This stunning art studio on Fogo Island doesn't blend into its wild and wooly location, but it's not supposed to. Commissioned by the Shorefast Foundation in order to foster care and respect for the fragile but merciless northern landscape, this is just one of three art studios designed by Canadian architect Todd Saunders. The long studio uses construction methods and materials that are endemic to this remote island in Newfoundland, enabling winter-time prefabrication in a local workshop. Absolutely brimful of light, the long studio is a showcase of the best in beautiful, simple, and sustainable architecture.
Despite being incredibly remote, Fogo Island is still susceptible to human impact. The Shorefast Foundation is eager to protect both the dynamic, rough natural surroundings without disrupting an entrenched fishing culture.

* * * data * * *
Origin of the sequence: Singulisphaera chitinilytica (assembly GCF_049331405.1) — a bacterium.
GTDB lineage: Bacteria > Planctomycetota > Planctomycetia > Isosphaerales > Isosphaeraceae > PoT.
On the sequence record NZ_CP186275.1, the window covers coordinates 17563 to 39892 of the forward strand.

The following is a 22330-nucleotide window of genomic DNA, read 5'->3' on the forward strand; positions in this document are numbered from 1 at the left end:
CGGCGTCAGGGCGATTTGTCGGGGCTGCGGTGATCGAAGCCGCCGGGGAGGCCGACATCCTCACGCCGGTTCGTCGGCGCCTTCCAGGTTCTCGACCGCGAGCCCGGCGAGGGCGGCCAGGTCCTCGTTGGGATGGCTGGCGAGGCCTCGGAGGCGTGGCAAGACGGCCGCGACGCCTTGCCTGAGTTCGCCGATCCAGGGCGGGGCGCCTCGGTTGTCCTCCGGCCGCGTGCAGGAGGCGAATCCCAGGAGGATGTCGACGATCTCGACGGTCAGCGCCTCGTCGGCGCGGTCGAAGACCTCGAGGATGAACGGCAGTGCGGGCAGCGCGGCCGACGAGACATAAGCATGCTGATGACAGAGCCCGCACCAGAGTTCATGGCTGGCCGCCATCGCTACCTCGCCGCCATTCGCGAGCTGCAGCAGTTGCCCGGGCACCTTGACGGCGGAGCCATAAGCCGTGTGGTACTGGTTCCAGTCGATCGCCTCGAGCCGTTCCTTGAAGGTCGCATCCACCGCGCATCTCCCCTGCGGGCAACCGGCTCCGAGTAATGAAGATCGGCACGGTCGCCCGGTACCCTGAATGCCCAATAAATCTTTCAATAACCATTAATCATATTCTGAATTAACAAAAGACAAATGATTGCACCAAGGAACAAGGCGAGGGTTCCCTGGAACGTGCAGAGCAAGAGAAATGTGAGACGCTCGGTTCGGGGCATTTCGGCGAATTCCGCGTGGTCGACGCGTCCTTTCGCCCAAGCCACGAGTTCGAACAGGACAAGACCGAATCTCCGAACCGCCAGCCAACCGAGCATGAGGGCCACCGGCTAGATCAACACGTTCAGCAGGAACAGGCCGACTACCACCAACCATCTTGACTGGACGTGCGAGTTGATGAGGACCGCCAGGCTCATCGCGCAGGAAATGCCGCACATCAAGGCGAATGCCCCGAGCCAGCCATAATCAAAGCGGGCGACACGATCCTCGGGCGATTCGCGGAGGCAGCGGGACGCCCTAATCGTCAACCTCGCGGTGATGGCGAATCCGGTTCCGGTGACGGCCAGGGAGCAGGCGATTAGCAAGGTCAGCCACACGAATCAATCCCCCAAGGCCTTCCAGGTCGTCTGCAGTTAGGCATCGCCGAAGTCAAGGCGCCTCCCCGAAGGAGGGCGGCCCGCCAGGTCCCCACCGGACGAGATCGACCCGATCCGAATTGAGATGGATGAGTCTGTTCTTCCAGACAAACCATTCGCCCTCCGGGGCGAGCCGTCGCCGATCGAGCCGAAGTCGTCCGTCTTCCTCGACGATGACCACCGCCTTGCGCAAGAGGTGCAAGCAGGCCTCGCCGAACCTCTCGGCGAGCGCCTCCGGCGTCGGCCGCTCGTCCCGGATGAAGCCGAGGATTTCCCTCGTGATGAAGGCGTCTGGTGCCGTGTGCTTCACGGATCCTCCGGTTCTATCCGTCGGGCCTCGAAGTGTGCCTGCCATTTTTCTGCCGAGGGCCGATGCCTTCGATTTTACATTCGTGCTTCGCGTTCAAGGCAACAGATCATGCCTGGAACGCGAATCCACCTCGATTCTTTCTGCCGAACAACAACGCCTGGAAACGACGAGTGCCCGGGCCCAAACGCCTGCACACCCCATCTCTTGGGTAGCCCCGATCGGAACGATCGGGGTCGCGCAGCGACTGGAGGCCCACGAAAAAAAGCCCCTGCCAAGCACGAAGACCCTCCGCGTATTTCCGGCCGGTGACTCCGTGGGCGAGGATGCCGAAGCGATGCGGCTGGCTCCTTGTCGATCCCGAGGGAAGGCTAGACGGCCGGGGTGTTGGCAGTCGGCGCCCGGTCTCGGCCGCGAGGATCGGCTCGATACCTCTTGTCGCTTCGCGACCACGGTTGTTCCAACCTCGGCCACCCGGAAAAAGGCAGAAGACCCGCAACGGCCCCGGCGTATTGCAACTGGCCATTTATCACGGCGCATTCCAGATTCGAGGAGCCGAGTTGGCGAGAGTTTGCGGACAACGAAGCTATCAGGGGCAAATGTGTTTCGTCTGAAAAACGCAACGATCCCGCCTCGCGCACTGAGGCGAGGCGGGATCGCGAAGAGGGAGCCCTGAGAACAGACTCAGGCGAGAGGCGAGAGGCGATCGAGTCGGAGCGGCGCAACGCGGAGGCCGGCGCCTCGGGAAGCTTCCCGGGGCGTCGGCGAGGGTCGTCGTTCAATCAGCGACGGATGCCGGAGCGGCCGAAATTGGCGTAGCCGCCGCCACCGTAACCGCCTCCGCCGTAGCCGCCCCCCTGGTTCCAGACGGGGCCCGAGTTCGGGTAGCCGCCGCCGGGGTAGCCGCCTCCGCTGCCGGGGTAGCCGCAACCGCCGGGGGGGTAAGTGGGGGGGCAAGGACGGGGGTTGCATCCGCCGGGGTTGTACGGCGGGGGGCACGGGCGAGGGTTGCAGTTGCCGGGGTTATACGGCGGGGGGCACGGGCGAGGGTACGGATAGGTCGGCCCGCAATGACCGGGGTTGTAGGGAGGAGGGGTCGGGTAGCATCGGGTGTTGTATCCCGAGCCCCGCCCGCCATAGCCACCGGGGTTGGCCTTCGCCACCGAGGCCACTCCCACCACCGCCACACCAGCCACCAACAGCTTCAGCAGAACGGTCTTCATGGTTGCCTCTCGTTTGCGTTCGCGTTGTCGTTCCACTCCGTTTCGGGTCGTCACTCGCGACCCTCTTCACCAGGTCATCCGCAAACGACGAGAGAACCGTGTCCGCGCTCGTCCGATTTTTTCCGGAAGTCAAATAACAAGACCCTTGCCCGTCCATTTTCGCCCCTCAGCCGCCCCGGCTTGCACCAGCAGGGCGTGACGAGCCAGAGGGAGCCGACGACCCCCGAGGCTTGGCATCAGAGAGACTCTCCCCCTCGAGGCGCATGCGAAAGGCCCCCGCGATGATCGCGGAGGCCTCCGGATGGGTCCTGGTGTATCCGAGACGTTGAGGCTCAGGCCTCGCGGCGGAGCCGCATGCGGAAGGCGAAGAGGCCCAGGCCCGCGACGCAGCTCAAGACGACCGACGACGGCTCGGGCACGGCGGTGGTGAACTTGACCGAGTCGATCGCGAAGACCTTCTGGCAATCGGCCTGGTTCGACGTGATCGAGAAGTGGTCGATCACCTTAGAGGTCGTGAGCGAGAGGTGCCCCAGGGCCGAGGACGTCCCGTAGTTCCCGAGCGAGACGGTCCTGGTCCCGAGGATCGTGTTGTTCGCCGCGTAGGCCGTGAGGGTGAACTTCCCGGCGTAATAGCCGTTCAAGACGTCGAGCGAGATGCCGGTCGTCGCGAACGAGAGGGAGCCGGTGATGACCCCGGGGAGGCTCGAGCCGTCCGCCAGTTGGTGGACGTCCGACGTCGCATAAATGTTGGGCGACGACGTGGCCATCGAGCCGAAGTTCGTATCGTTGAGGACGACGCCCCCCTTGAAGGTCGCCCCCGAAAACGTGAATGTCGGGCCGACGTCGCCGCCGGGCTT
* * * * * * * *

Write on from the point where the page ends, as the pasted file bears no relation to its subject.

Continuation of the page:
Construction materials and methods reflect a longstanding local architectural tradition. The sharp geometric box sits aboveground, but is rooted in place by a small concrete foundation. This allows for pre-fabrication in a workshop during the harsh winter months, with a spring installation to follow. It also ensures that this design can be incorporated anywhere on the island – regardless of terrain.
Large windows and a skylight allow an influx of beautiful natural light, as well as a sense of continuation with the dramatic exterior, and one deep wall (1m) was installed to set apart a storage area, toilets, and wash bins. Although the prefabricated design was supposed to contrast with the landscape, it is also a gentle addition that allows the artists to soak up their majestic surroundings without harming it.